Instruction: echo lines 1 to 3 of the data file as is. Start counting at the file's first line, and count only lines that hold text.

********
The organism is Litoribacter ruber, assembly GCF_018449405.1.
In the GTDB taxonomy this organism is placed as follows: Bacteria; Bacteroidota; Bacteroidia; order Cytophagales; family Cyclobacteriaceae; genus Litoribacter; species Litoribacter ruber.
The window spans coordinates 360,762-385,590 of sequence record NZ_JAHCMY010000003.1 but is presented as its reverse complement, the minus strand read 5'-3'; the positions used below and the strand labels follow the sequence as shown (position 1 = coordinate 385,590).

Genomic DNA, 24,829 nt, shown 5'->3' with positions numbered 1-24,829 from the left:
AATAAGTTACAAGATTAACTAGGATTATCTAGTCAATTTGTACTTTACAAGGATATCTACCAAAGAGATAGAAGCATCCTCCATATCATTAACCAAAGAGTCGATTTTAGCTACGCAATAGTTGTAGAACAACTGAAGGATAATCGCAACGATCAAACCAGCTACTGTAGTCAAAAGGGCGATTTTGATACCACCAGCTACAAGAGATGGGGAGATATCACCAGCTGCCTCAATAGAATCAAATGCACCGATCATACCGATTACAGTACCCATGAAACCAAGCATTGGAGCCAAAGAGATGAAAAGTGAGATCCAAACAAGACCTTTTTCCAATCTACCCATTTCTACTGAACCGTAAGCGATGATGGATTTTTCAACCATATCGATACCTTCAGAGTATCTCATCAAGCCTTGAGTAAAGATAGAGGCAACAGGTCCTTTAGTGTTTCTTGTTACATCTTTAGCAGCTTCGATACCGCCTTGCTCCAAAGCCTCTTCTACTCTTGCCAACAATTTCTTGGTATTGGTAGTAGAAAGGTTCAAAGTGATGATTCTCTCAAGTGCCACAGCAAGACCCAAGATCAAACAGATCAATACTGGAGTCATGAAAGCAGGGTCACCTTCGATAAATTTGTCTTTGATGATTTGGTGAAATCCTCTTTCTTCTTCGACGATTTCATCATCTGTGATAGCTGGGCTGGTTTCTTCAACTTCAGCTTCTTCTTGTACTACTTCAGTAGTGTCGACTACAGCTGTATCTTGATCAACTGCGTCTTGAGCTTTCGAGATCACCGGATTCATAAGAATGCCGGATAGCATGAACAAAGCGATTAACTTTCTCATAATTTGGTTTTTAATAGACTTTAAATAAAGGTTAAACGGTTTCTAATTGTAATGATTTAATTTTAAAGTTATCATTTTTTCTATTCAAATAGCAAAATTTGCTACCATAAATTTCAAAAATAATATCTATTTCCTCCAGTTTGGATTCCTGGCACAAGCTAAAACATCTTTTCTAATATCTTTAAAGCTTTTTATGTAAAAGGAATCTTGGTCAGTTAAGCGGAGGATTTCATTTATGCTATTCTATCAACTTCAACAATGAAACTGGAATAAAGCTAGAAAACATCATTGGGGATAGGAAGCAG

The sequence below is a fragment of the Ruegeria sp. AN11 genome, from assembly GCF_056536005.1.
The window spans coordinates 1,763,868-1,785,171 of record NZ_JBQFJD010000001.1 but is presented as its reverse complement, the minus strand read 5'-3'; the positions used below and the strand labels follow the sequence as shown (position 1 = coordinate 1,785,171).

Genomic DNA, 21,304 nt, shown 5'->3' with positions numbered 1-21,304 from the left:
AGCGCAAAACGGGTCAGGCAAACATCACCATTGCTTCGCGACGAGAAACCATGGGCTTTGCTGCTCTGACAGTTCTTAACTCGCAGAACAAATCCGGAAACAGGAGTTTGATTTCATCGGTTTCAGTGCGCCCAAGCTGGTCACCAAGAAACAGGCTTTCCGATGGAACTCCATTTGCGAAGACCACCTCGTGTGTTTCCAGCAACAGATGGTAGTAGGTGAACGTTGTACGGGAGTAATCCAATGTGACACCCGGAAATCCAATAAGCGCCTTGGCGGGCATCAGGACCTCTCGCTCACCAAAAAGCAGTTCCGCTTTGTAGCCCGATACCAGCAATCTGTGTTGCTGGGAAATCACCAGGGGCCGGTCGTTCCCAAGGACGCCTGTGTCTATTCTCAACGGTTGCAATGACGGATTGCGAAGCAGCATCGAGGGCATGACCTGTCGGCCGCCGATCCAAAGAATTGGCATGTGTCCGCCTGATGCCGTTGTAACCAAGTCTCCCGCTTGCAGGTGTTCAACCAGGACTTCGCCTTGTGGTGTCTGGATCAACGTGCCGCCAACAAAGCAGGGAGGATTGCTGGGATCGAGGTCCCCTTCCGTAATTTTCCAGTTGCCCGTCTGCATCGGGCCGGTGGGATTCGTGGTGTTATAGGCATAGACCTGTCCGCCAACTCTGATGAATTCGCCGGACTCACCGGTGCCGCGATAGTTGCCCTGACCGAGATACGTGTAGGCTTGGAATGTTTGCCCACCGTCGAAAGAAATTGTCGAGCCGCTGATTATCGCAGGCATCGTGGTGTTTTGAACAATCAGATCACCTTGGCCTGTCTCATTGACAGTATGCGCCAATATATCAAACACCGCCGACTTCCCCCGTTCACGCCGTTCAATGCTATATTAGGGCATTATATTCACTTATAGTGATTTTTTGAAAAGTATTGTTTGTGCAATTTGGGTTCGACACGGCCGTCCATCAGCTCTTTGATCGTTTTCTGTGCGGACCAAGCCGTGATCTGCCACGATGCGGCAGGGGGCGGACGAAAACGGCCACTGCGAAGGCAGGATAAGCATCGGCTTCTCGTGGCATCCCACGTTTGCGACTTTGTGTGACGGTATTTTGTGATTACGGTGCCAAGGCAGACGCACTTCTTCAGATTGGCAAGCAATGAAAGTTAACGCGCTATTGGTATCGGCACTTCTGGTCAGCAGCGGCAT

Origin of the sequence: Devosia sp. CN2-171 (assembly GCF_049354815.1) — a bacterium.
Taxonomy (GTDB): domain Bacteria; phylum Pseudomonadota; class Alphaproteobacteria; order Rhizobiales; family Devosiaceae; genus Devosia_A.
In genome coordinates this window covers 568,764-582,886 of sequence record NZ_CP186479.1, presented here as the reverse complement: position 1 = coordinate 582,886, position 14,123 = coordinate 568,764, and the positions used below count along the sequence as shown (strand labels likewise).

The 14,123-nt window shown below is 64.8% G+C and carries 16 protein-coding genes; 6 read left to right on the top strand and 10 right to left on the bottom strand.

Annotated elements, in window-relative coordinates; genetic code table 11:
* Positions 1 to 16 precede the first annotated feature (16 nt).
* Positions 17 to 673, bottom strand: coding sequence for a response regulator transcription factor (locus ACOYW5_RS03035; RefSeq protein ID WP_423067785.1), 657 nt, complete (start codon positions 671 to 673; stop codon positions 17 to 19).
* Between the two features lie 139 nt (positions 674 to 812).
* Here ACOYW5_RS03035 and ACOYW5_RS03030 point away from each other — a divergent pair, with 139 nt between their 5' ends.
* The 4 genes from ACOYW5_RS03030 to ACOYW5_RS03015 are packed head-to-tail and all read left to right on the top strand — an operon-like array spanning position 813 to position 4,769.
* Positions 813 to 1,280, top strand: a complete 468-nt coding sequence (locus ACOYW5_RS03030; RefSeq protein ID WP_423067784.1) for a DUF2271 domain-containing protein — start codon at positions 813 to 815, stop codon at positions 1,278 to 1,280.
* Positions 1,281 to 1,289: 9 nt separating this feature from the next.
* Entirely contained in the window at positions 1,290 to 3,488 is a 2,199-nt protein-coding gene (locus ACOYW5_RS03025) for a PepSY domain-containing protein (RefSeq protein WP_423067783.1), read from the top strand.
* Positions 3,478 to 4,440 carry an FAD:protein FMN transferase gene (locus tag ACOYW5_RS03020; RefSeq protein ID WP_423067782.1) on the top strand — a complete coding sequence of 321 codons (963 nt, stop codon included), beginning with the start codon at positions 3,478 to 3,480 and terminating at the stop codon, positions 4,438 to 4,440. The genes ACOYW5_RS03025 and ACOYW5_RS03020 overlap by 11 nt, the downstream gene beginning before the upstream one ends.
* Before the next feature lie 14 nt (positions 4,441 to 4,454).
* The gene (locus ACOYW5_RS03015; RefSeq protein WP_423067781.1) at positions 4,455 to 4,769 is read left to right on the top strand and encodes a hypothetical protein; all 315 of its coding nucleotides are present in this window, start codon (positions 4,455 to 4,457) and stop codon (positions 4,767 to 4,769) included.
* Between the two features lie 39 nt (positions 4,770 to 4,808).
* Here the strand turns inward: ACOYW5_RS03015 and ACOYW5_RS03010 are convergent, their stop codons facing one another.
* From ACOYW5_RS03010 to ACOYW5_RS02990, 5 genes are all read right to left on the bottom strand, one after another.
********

The organism is Litoribacter ruber, assembly GCF_018449405.1.
In the GTDB taxonomy this organism is placed as follows: Bacteria; Bacteroidota; Bacteroidia; order Cytophagales; family Cyclobacteriaceae; genus Litoribacter; species Litoribacter ruber.
The window spans coordinates 360,762-385,590 of sequence record NZ_JAHCMY010000003.1 but is presented as its reverse complement, the minus strand read 5'-3'; the positions used below and the strand labels follow the sequence as shown (position 1 = coordinate 385,590).